Wednesday, April 27, 2005
Tuesday, April 26, 2005
How to lose business
The first visit was because of the motherboard frying; the second because the internal battery was stuffed.
The third was because the power block gave up life just when I really needed it. Argh!
Whilst waiting in the shop for one of the staff to see if they had a spare 'out the back' I listened in to the shop manager attempting to explain to a customer why he didn't copy over some programs from an old hard drive to a new drive she had purchased.
The customer's 'passion' levels were rapidly rising, her 'frustration meter' going off the scale. No matter how he attempted to explain his position, she was getting more and more aggravated.
In the end she stormed out, yelling that she was never coming back again, and to be honest, with the way she was handled, I don't blame her.
The manager spent all his time defending his position, talking at her rather than with her. Obviously not a devotee of Covey, he failed to 'seek first to understand, then to be understood'. Instead he just launched into a vigorous and patronising defence on why he didn't/couldn't do it.
The staff at the shop, I have noticed, are very good at selling you stuff, but not so good at helping you solve a problem when there's no direct financial incentive for them to do so. At least the chap who was helping me had helped me out in the past and was friendly and helpful to the limits he was allowed to be.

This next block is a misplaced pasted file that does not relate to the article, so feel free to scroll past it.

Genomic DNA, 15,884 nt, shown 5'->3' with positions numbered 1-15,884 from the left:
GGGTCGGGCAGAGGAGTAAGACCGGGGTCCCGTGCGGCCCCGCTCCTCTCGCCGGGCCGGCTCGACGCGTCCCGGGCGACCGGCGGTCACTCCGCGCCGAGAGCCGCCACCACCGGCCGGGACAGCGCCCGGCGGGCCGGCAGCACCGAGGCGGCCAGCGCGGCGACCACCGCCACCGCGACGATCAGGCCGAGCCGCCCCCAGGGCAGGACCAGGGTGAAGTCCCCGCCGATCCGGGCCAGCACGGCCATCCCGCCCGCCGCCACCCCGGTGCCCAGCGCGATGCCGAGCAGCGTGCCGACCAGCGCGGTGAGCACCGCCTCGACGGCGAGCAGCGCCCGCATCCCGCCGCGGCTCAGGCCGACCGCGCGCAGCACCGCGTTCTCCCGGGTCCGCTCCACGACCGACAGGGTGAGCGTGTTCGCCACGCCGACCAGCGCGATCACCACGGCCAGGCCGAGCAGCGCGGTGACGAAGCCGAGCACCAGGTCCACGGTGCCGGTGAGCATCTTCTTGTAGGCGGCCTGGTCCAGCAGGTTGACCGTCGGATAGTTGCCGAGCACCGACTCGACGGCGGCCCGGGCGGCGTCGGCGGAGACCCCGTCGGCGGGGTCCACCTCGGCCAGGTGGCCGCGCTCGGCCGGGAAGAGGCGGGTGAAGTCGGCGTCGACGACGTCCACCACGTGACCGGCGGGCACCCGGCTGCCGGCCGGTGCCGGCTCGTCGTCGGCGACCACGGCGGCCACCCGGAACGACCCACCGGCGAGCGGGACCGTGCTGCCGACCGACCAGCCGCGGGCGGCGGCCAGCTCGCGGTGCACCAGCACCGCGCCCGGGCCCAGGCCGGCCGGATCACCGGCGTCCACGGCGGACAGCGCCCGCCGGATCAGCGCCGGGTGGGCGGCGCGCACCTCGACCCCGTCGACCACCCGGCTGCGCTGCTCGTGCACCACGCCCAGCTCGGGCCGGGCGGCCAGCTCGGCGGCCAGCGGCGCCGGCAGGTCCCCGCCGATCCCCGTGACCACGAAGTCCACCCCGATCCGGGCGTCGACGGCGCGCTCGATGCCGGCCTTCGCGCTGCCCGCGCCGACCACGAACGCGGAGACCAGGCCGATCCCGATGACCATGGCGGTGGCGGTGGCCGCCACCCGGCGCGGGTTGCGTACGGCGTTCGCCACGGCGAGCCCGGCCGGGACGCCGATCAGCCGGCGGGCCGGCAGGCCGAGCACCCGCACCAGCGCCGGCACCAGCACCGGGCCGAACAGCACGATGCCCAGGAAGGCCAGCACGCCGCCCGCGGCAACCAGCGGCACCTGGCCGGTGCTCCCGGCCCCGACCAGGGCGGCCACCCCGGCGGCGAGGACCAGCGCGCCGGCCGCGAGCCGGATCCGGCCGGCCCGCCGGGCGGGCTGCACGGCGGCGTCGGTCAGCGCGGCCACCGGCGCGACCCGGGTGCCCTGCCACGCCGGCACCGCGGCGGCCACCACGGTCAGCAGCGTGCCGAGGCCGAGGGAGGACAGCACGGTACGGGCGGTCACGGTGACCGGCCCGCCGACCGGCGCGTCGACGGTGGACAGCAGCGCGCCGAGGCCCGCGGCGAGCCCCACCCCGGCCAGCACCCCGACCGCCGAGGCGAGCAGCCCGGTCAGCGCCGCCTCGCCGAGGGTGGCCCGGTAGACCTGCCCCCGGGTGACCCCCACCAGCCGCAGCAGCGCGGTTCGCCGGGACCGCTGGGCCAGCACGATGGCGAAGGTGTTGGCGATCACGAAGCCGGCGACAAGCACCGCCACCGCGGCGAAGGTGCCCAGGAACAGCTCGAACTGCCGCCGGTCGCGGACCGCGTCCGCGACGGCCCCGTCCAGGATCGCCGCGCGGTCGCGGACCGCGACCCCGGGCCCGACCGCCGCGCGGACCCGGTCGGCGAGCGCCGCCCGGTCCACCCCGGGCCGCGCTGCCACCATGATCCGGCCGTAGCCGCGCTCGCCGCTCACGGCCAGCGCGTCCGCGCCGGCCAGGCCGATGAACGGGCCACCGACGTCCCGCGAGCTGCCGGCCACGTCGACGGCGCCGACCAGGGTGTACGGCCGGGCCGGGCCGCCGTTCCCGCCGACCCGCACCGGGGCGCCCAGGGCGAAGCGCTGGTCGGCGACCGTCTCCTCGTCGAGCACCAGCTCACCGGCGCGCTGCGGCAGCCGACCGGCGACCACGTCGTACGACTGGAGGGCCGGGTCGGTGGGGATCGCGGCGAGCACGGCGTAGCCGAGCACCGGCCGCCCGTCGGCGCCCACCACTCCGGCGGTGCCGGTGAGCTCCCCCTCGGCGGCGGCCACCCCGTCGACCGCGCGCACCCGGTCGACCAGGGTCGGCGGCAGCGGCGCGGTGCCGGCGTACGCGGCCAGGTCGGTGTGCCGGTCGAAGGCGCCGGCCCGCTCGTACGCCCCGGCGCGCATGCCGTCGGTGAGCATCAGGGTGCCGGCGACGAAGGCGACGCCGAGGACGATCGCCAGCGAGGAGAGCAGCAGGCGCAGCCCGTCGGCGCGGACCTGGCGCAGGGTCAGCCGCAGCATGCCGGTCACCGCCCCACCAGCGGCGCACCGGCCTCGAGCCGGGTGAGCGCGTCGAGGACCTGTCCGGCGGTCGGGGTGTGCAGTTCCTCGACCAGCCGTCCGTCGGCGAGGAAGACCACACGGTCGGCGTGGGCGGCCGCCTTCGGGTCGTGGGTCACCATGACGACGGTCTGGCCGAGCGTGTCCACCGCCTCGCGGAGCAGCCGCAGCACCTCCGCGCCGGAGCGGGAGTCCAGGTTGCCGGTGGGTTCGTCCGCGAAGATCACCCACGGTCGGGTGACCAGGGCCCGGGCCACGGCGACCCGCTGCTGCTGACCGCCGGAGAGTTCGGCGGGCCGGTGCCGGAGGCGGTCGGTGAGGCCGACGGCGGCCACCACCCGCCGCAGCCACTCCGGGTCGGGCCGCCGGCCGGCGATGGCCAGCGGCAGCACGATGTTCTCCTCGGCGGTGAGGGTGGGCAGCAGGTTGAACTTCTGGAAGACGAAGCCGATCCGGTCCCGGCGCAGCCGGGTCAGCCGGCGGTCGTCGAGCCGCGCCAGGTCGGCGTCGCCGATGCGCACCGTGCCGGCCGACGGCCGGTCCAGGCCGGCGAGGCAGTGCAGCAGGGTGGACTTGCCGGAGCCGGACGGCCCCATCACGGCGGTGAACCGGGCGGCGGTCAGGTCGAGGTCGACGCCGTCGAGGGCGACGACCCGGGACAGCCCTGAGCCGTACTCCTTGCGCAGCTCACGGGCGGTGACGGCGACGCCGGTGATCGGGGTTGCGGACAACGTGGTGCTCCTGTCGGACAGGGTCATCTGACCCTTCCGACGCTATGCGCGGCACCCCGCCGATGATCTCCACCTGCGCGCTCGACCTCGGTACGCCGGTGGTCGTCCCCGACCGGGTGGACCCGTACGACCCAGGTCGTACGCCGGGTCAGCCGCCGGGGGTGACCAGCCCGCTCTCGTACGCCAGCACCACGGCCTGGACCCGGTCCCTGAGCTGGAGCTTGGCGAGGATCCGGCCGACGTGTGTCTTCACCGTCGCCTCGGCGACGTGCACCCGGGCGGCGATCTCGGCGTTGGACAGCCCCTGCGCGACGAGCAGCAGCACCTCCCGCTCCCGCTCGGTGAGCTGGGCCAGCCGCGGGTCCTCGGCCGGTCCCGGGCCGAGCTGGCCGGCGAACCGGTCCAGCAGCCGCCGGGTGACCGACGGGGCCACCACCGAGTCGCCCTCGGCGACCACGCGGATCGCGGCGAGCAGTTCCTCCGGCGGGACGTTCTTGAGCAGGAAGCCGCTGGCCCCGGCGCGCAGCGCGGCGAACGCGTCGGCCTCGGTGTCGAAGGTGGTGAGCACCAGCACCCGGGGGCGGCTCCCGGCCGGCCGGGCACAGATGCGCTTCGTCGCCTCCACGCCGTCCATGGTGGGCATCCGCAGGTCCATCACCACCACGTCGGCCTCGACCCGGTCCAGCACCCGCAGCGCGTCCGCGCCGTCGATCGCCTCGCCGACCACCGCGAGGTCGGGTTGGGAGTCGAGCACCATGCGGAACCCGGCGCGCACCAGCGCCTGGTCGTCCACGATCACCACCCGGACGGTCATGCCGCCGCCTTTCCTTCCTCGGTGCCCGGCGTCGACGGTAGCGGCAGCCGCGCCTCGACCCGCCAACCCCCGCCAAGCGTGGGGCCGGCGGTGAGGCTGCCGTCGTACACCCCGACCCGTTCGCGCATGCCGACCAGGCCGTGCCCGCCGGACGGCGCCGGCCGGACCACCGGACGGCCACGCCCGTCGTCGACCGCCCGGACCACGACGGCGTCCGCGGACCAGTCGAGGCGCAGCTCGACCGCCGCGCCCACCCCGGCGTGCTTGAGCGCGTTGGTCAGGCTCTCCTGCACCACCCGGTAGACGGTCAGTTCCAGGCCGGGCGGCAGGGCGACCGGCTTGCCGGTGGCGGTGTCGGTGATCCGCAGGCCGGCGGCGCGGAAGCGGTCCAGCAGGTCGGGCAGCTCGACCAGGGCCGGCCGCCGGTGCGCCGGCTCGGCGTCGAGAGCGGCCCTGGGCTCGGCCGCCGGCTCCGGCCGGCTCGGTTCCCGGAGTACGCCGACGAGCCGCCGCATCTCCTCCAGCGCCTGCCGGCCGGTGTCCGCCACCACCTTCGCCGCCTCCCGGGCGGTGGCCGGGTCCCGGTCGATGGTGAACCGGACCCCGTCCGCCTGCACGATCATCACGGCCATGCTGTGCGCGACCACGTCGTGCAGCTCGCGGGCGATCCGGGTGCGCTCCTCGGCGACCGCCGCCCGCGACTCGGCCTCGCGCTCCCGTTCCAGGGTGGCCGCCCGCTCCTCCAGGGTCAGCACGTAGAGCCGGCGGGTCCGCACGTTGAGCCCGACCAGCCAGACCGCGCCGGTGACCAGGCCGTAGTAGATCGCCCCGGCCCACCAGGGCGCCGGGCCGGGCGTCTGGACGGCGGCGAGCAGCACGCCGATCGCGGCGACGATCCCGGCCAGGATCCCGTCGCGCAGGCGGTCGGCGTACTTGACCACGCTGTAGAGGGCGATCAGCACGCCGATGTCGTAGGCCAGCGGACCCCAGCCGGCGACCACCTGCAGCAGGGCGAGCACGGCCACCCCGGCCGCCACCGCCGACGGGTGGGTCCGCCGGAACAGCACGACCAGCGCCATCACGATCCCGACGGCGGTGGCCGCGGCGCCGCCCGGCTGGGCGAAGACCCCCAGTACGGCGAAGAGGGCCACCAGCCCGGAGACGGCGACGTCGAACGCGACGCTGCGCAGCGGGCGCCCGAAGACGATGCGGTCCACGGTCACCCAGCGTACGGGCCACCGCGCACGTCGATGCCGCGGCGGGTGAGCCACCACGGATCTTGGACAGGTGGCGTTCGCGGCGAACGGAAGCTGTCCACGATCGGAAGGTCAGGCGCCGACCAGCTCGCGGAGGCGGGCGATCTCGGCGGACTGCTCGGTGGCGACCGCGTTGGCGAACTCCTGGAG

Additionally, they are no doubt very competent technologists, but their people skills are lacking.
The assistant handling my case came back shortly after the female customer had stormed out and let me know that my power block would have to be sent to Sydney to be serviced. I had to ask if they had any spares, but there weren't any.
Reluctantly, it seemed, the manager lent me a universal power adapter, but with very strict instructions to take care of it and not scratch it (no doubt he wanted to sell it as new). He then launched into a thinly-veiled and patronising series of questions to see if I had 'destroyed' mine by negligantly connecting it to the power without a surge protector. I almost got to the point of asking him if he was accusing me of lying when I said I did have a surge protector...